Introduction: Lasting Lesson Learned a Long Way from Home – October 2006

My parents are the kind of people who have indulged a family tradition of saving all of the essays that my brother and I wrote for school, dating back to my hard hitting expose of the blue jay written at Emerson School.  My apartment in New York City is short on space for childhood archives, so the collected writings from K-12 are stored in a closet at their house on Breton Avenue in Sanford.   A few years ago, my mom sent me an essay that I wrote for Spanish class describing how I would one day live with the García family as an exchange student in Buenos Aires.  Having lived in Argentina in college, I realized upon reading the old essay that I had somehow followed through on my ninth grade whim.    

That essay aside, I never imaged that I would end up being much of a world traveler.  Now that I look back, I guess that I slowly taking such a path.  When I graduated from SHS in 1994, I decided to major in International Affairs at Georgetown based on a gut feeling.   Thanks to the guidance of Harland Eastman and SHS teacher Mrs. Whittaker, I was fortunate to receive a Rotary scholarship to spend my junior year of college in Argentina (I lived in my own apartment rather than with anyone named García).  This first trip outside of the United States instilled in me a desire to pursue an international career and to see as much of the world as possible. 

I graduated from college and wound up spending four years making investments in companies in Latin America.  Two years ago, I graduated from Harvard Business School and tried to make a go of a domestically-focused career.  I lasted six months – I missed the challenge of working in a global context.  Since then, I’ve been working for a fund that invests in companies located outside of the U.S.  This requires me to spend time in these counties assessing potential investments and also monitoring the operations of the companies in our portfolio.  Between personal and business travel, this year I’ve spent time in Brazil, Colombia, Turkey, China, and Pakistan.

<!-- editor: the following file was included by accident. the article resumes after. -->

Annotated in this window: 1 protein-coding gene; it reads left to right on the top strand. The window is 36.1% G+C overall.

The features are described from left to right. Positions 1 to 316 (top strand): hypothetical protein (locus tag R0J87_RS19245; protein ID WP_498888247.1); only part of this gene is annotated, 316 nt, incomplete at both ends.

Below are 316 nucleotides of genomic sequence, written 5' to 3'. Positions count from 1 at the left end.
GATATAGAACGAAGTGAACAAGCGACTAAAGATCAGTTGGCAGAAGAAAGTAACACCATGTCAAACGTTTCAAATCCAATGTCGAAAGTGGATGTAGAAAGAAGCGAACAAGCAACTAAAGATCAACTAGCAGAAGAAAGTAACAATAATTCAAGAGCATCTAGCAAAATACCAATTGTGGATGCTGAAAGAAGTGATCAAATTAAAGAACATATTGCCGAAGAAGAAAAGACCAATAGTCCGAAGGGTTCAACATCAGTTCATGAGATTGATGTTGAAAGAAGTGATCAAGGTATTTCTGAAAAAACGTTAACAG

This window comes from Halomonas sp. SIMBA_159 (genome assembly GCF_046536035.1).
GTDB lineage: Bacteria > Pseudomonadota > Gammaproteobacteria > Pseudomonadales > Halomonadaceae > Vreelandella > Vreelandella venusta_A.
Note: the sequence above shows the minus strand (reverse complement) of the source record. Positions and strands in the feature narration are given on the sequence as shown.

Like many good things, such as Shaw’s cream horns, the idea for this column came from the supermarket.  A chance meeting between my parents and the editor of this paper resulted in an opportunity for me to write some accounts of my travels.  I’ve elected to take up the challenge although I can’t promise that they’ll all involve the sheer level of potential bodily harm associated with this first story.

While living in Argentina, I traveled from Bogotá, Colombia, to Buenos Aires, mostly by land.   The first leg of the trip was to be a “luxury” fourteen-hour bus ride from Bogotá to Colombia’s Caribbean coast.  Although friends had commented that fourteen hours seemed optimistic, I was certain that the luxury accommodations would make the ride pass quickly.  Shortly into the trip, however, I knew that it would not live up to its billing.  Within two hours, the television and the air conditioning broke, and the two dogs traveling on the bus began to whimper.  Overnight, the bus nearly collided with oncoming traffic and swerved into a ditch.  Wounded, the bus continued at its new maximum speed, 30 miles per hour, down the tortuous roads of the Sierra.  We proceeded without incident for almost four hours until military police informed us we were in guerilla territory, and soldiers searched all of the men at gunpoint.  I was not sure whether to be concerned or comforted by the military presence, but I’m never fond of looking up the barrel of a gun.   

After twenty-five hours we reached the outskirts of Baranquilla, a city just a few hours from our destination (and the home town of Shakira).  Suddenly, the bus ground to a halt.  A national strike had closed the road and angry strikers were attacking vehicles that attempted to cross.   Somehow, the strike ended within an hour, but the bus, wrecked from the previous night’s near collision, would not move.  As a result, the men on the bus were asked to congregate at the rear of the vehicle and push.  As I made my way down the center aisle, I muttered, “No lo puedo creer – I can’t believe it.”  A distinguished looking women, dressed in her Sunday best for the journey, lost no time in responding, “Vívalo y créalo – Live it and believe it.”   

As I stood pushing and praying the bus would restart, I contemplated the woman’s message.  It was simple and spot on.  The bus rolled into our destination after another 3 hours, but her message has stayed with me 10 years on.

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